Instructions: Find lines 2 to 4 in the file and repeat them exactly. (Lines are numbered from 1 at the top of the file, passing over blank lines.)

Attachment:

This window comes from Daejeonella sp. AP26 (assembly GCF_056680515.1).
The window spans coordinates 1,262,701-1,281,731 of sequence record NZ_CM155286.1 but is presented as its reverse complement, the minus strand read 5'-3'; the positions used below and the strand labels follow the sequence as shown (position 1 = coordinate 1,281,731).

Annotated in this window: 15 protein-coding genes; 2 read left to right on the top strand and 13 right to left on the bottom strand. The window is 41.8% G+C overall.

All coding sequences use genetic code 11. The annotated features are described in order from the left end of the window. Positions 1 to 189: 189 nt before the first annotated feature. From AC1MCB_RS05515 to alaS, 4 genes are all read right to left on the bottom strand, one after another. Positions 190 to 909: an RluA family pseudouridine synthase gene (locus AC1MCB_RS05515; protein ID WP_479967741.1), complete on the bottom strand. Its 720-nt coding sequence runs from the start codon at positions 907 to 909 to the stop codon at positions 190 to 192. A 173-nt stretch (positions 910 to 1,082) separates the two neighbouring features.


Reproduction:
The window spans coordinates 1,262,701-1,281,731 of sequence record NZ_CM155286.1 but is presented as its reverse complement, the minus strand read 5'-3'; the positions used below and the strand labels follow the sequence as shown (position 1 = coordinate 1,281,731).

Annotated in this window: 15 protein-coding genes; 2 read left to right on the top strand and 13 right to left on the bottom strand. The window is 41.8% G+C overall.

All coding sequences use genetic code 11. The annotated features are described in order from the left end of the window. Positions 1 to 189: 189 nt before the first annotated feature. From AC1MCB_RS05515 to alaS, 4 genes are all read right to left on the bottom strand, one after another. Positions 190 to 909: an RluA family pseudouridine synthase gene (locus AC1MCB_RS05515; protein ID WP_479967741.1), complete on the bottom strand. Its 720-nt coding sequence runs from the start codon at positions 907 to 909 to the stop codon at positions 190 to 192. A 173-nt stretch (positions 910 to 1,082) separates the two neighbouring features.